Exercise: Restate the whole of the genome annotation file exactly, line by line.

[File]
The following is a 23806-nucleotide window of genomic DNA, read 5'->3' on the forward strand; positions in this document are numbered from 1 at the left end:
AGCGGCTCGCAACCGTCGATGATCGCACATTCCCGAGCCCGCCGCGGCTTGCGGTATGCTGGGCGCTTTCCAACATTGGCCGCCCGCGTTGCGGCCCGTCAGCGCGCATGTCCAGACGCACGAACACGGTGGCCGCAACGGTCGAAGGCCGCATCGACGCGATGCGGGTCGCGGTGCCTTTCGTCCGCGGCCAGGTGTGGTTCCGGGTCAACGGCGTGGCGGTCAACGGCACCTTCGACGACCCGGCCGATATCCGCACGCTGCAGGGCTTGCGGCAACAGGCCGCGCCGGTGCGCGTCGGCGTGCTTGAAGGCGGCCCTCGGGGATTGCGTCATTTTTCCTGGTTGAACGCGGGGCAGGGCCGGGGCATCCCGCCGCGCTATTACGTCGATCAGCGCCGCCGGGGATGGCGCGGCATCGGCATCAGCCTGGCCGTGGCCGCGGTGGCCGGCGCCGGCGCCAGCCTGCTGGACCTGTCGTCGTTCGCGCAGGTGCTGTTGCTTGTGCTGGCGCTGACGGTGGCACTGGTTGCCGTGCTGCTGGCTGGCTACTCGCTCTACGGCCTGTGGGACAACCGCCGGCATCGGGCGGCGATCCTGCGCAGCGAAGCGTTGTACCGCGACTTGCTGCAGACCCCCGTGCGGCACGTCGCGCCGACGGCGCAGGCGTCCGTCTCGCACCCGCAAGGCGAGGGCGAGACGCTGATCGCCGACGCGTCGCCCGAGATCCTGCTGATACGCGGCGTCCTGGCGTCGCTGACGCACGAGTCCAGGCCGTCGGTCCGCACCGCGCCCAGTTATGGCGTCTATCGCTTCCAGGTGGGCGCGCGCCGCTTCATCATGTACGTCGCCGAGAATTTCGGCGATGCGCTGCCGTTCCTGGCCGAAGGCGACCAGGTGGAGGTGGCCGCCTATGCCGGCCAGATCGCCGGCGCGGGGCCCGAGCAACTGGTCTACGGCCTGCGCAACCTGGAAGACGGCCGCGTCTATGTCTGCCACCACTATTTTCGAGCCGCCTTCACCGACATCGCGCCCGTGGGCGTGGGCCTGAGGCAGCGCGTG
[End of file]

The following is a 23806-nucleotide window of genomic DNA, read 5'->3' on the forward strand; positions in this document are numbered from 1 at the left end:
AGCGGCTCGCAACCGTCGATGATCGCACATTCCCGAGCCCGCCGCGGCTTGCGGTATGCTGGGCGCTTTCCAACATTGGCCGCCCGCGTTGCGGCCCGTCAGCGCGCATGTCCAGACGCACGAACACGGTGGCCGCAACGGTCGAAGGCCGCATCGACGCGATGCGGGTCGCGGTGCCTTTCGTCCGCGGCCAGGTGTGGTTCCGGGTCAACGGCGTGGCGGTCAACGGCACCTTCGACGACCCGGCCGATATCCGCACGCTGCAGGGCTTGCGGCAACAGGCCGCGCCGGTGCGCGTCGGCGTGCTTGAAGGCGGCCCTCGGGGATTGCGTCATTTTTCCTGGTTGAACGCGGGGCAGGGCCGGGGCATCCCGCCGCGCTATTACGTCGATCAGCGCCGCCGGGGATGGCGCGGCATCGGCATCAGCCTGGCCGTGGCCGCGGTGGCCGGCGCCGGCGCCAGCCTGCTGGACCTGTCGTCGTTCGCGCAGGTGCTGTTGCTTGTGCTGGCGCTGACGGTGGCACTGGTTGCCGTGCTGCTGGCTGGCTACTCGCTCTACGGCCTGTGGGACAACCGCCGGCATCGGGCGGCGATCCTGCGCAGCGAAGCGTTGTACCGCGACTTGCTGCAGACCCCCGTGCGGCACGTCGCGCCGACGGCGCAGGCGTCCGTCTCGCACCCGCAAGGCGAGGGCGAGACGCTGATCGCCGACGCGTCGCCCGAGATCCTGCTGATACGCGGCGTCCTGGCGTCGCTGACGCACGAGTCCAGGCCGTCGGTCCGCACCGCGCCCAGTTATGGCGTCTATCGCTTCCAGGTGGGCGCGCGCCGCTTCATCATGTACGTCGCCGAGAATTTCGGCGATGCGCTGCCGTTCCTGGCCGAAGGCGACCAGGTGGAGGTGGCCGCCTATGCCGGCCAGATCGCCGGCGCGGGGCCCGAGCAACTGGTCTACGGCCTGCGCAACCTGGAAGACGGCCGCGTCTATGTCTGCCACCACTATTTTCGAGCCGCCTTCACCGACATCGCGCCCGTGGGCGTGGGCCTGAGGCAGCGCGTG